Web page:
While it may not mean that much to Selvin that the Stones had just played “Sympathy for the Devil” when Hunter was attacked, it means a lot to Cohen. And it means a lot in the Stones mythology that has grown over time. A false story circulated that the song played as Hunter was killed, as though it was an obvious soundtrack to human sacrifice.

Cohen: “Mick Jagger had long pretended to be the devil. Then one night he threw a party and the real devil showed up. The Stones have never recovered.”

It’s hard to believe this now but there was a time when Jagger had real edge. The myth says that all of Jagger’s flirtation with the dark side in 60s London – producing an abrasive Moog soundtrack for a Kenneth Anger film, appearing on the cover of a Process Church magazine, reading The Master and Margarita, starring as a shape-shifting recluse in Nicolas Roeg and Donald Cammell’s drug-saturated Performance – collapsed on that one night in California. In the Selvin account, Jagger is greedy and opportunistic, as well as naive. In the Cohen account he is worse, a dilettante. Yet he is also brave in a way he never is in Selvin’s version. Did he keep playing in the knowledge that some guy in the crowd had a gun? Cohen claims that Hunter was a speed dealer with an Oakland gang called the East Bay Executioners and he may have been setting up to shoot Jagger or the Angels.

Cohen reproduces this bit of dialogue between the dying Hunter and his killer.

Hunter: “I wasn’t going to shoot you.”

Passaro: “Why did you have a gun?”

Hunter was simply “a badass motherfucker”, Cohen writes, and maybe Passaro even saved Jagger’s life that day. Did Hunter have it coming to him? If you want it darker, imagine how dark things would have got if it was the Stones who were killed at Altamont. Cohen quotes tour manager Sam Cutler, left behind after the Stones went back to Europe with the money, who said, “One speed dealer got killed by another at a concert and somehow the Rolling Stones were responsible.” And Passaro was acquitted, Selvin reports, because no one could argue with the fact that Hunter pulled out a gun, even if he never fired it. It was all there in the film.

Mick Jagger with a Nazi swastika and the word Destroy on his T-shirt.

Mick Jagger live onstage in Texas, 1978, with a Nazi swastika and the word Destroy on his T-shirt. (Photo by David Cooper/Getty Images)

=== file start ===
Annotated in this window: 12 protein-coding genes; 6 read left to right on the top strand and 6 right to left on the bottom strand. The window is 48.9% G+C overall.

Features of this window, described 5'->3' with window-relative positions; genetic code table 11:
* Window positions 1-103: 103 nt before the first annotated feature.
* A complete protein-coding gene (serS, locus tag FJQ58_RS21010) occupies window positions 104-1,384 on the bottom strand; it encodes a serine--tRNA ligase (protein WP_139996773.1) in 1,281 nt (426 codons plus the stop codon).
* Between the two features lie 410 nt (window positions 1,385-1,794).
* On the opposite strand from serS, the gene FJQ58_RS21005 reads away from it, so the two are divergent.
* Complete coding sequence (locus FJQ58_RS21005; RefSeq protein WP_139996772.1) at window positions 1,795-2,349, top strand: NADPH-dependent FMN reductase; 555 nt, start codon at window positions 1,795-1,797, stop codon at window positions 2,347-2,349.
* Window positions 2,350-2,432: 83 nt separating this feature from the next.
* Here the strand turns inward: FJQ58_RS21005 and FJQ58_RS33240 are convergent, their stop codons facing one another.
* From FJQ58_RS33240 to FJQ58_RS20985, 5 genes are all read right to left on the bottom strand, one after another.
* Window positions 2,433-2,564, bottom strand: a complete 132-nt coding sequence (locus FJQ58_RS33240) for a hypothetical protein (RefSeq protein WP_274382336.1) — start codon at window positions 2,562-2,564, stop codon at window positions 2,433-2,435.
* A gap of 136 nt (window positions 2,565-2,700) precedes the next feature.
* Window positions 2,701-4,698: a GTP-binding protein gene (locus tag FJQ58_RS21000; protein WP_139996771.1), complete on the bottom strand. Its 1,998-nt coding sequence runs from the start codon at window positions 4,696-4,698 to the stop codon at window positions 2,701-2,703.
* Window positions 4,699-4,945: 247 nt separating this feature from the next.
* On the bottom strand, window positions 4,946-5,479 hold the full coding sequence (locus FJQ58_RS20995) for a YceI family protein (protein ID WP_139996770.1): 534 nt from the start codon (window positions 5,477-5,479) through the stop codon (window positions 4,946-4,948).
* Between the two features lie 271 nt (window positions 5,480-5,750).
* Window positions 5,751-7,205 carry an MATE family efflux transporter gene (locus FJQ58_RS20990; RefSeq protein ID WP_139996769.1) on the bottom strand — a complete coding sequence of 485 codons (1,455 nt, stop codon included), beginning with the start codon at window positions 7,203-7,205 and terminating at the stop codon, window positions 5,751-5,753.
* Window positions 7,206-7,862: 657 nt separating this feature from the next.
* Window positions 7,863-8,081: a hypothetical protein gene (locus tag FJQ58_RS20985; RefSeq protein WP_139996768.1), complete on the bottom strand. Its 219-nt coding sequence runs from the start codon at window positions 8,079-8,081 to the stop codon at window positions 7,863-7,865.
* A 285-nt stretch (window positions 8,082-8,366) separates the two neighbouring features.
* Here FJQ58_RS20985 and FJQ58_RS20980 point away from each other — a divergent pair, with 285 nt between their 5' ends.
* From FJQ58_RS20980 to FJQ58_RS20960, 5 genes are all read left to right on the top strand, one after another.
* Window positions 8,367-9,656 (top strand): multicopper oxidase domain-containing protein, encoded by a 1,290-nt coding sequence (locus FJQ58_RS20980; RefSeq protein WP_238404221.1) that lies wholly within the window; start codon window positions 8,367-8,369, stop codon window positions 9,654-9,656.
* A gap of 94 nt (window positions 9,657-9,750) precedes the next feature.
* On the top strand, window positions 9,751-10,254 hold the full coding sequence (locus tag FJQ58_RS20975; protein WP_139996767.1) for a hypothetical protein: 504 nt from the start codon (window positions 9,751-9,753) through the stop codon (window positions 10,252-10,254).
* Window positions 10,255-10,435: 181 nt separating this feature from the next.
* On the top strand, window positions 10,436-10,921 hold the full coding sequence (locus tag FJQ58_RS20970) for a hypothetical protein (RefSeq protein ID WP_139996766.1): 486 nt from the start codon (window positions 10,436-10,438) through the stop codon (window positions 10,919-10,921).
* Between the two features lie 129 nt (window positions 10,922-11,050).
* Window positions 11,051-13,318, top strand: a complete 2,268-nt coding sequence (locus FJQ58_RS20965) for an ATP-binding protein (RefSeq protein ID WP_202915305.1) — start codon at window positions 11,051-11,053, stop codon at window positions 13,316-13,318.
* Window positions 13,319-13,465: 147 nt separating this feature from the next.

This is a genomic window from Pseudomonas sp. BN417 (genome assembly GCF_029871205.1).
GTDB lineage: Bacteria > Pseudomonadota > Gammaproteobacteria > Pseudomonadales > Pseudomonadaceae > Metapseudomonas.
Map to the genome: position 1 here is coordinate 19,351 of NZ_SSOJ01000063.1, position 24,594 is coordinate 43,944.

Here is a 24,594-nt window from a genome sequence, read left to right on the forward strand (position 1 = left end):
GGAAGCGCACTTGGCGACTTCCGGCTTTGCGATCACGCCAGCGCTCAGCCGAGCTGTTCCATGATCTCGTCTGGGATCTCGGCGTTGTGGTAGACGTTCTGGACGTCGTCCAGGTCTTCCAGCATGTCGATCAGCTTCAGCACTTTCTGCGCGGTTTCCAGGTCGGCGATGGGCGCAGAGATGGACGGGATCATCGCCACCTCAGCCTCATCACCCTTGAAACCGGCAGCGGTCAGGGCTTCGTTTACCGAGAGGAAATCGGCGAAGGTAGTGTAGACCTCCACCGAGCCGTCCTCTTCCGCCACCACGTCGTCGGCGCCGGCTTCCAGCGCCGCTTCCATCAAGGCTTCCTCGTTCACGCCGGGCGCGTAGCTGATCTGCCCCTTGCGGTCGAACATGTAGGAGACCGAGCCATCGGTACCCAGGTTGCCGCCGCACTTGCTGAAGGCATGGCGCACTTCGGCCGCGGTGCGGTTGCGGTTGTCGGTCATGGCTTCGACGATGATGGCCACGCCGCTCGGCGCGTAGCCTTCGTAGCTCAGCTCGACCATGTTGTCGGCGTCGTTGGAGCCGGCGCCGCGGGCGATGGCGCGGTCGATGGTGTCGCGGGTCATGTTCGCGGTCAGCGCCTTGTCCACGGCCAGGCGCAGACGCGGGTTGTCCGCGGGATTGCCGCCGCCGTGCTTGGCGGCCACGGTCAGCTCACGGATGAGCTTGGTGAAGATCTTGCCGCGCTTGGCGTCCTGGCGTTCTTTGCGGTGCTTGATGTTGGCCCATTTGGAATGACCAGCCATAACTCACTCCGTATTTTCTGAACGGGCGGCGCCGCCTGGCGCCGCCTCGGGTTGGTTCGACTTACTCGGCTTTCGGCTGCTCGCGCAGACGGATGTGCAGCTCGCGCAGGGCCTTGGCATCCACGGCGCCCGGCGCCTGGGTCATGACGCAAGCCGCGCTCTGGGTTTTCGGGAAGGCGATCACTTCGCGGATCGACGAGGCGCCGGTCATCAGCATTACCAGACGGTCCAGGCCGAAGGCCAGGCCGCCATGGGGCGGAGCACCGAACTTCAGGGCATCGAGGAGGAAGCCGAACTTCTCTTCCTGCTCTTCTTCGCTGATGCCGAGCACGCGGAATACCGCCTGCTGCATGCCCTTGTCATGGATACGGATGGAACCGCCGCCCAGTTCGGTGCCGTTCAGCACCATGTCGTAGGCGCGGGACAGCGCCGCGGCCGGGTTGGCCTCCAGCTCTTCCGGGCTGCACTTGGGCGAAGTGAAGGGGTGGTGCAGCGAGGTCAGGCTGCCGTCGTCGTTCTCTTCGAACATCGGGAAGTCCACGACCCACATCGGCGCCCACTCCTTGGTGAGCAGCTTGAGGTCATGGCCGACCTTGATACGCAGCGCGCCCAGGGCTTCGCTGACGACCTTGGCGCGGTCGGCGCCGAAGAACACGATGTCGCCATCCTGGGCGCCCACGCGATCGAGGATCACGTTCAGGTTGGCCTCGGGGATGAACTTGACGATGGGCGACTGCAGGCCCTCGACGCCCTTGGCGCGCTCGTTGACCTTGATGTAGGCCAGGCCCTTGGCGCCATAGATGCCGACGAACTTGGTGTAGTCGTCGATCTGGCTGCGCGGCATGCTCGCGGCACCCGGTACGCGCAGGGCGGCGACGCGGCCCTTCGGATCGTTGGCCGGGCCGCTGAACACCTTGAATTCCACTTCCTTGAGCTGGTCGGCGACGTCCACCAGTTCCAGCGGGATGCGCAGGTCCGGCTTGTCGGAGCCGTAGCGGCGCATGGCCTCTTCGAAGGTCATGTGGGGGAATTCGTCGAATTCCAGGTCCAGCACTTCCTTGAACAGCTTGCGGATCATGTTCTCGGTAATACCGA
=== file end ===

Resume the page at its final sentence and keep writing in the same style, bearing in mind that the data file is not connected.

Before the Stones started playing, the Hells Angels had noticed “the jazzy-looking black cat with the cute white chick,” as Selvin puts it. The Angels weren’t exactly multiculturalists. Selvin doesn’t expand on the potential meaning of the Stones choosing to debut “Brown Sugar” in the wake of Hunter’s death, but Stanley Booth was alert to it:

“It was a song of sadism, savagery, race hate/love, a song of redemption, a song that accepted the fear of night, blackness, chaos, the unknown …”

Of all the times and places they could have picked to first play that one to a crowd. But was Jagger really the Prince of Darkness or just a very naughty boy? His unconvincing “just cool out” patter, caught forever in Gimme Shelter, suggested he was way out of his depth. This was his last show of the 1960s and his street fighting man act stopped there. The next time the world saw Jagger, he was a South of France socialite.

“When the Aquarian Age ended not with a whimper but a stabbing at the Rolling Stones’ 1969 concert at the Altamont Speedway, Jagger no longer had any use for an image of himself as the Prince of Darkness,” journalist Peter Bebergal writes in his recent account of occultism in rock, Season of the Witch. Bebergal’s argument in this book reminded me of Camille Paglia’s inspired idea that the Rolling Stones, like Romantic poets, were personifications of pagan forces long suppressed by Christianity. For Bebergal, rock itself is a revival of ancient mystery cults. Led Zeppelin, David Bowie and Black Sabbath are his big three, but as lucid and erudite as the book is, it is hard to make a claim that occultism’s influence persists in “almost every aspect of rock music” when your best current examples are Jay Z and Madonna.

Still, Bebergal is generally a wise writer on these esoteric matters and there are useful observations in Season of the Witch. “The question of whether or not the supernatural is real is irrelevant,” he writes. “The occult doesn’t need arcane forces to give it reality. It only needs a means of transmission and a willing audience.” In other words, it only works on you if you want to be fooled. Plenty did, though, especially when they had a head full of LSD.

I want to say that a sceptic like Selvin looks at Altamont decades later and sees only greed and squalor rather than a spooky demonic aura, but even he is susceptible at times to the frequencies of astrologers and other lunatics. He remembers that the Woodstock organisers had consulted the star charts. Perhaps the Altamont organisers should have done the same, he writes. Had they done so, they would have seen that “on Saturday, December 6, the moon was in Scorpio – the forecast was heavy days, evil tidings, acts of violence. From the beginning, there was blood on the ground.”

Altamont: The Rolling Stones, the Hells Angels, and the Inside Story of Rock’s Darkest Day (Dey St, $60) by Joel Selvin; The Sun & the Moon & the Rolling Stones: On and Off the Road with the World’s Greatest Rock Band (Headline, $40) by Rich Cohen; Season of the Witch: How the Occult Saved Rock and Roll (Penguin, $32)y Peter Bebergal.